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Ratzlaf v. United States (92-1196), 510 U.S. 135 (1994).
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No. 92-1196


on writ of certiorari to the united states court of appeals for the ninth circuit

[January 11, 1994]

Justice Blackmun , with whom The Chief Justice, [n.1] arrived at a Nevada casino with a shopping bag full of cash to pay off a $160,000 gambling debt. He told casino personnel he did not want any written report of the payment to be made. The casino vice president informed Ratzlaf that he could not accept a cash payment of more than $10,000 without filing a report.

Ratzlaf, along with his wife and a casino employee, then proceeded to visit several banks in and around Stateline, Nevada, and South Lake Tahoe, California, purchasing separate cashier's checks, each in the amount of $9,500. At some banks the Ratzlafs attempted to buy two checks--one for each of them--and were told that a report would have to be filed; on those occasions they cancelled the transactions. Ratzlaf then returned to the casino and paid off $76,000 of his debt in cashier's checks. A few weeks later, Ratzlaf gave three persons cash to purchase additional cashier's checks in amounts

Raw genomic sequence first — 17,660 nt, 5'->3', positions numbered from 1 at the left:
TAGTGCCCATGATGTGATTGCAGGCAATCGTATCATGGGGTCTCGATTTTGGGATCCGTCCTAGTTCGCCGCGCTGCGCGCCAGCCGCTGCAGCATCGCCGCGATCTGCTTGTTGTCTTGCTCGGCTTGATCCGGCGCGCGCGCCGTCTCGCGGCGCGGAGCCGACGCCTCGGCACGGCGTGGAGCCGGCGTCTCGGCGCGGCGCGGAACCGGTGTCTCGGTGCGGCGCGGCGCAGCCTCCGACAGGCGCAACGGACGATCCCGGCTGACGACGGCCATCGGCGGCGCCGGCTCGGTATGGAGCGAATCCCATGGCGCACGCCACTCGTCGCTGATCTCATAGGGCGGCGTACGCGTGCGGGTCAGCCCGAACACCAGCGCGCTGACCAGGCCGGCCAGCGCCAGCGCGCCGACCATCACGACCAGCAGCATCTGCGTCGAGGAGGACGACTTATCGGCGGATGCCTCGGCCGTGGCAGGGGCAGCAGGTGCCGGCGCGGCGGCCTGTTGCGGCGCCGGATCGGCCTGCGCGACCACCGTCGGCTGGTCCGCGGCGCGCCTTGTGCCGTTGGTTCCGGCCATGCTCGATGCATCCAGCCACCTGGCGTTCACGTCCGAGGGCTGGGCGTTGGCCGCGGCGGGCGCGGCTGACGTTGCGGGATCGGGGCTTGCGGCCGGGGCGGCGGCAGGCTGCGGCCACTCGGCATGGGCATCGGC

less than $10,000. The Ratzlafs themselves also bought five more such checks in the course of a week.

A jury found beyond a reasonable doubt that Ratzlaf knew of the financial institutions' duty to report cash transactions in excess of $10,000 and that he structured transactions for the specific purpose of evading the reporting requirements.

The Court today, however, concludes that these findings are insufficient for a conviction under 31 U.S.C. §§ 5322(a) and 5324(3), [n.2] because a defendant also must have known that the structuring in which he engaged was illegal. Because this conclusion lacks support in the text of the statute, conflicts in my view with basic principles governing the interpretation of criminal statutes, and is squarely undermined by the evidence of congressional intent, I dissent.